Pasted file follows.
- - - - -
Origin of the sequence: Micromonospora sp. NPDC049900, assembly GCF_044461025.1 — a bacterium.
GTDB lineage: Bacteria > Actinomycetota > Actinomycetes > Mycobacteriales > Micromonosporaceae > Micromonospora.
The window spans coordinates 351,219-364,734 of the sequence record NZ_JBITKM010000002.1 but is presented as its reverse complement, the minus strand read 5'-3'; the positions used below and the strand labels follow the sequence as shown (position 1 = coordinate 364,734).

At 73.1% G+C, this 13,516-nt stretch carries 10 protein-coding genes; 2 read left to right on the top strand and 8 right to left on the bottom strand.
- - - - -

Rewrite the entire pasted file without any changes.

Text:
Origin of the sequence: Micromonospora sp. NPDC049900, assembly GCF_044461025.1 — a bacterium.
GTDB lineage: Bacteria > Actinomycetota > Actinomycetes > Mycobacteriales > Micromonosporaceae > Micromonospora.
The window spans coordinates 351,219-364,734 of the sequence record NZ_JBITKM010000002.1 but is presented as its reverse complement, the minus strand read 5'-3'; the positions used below and the strand labels follow the sequence as shown (position 1 = coordinate 364,734).

At 73.1% G+C, this 13,516-nt stretch carries 10 protein-coding genes; 2 read left to right on the top strand and 8 right to left on the bottom strand.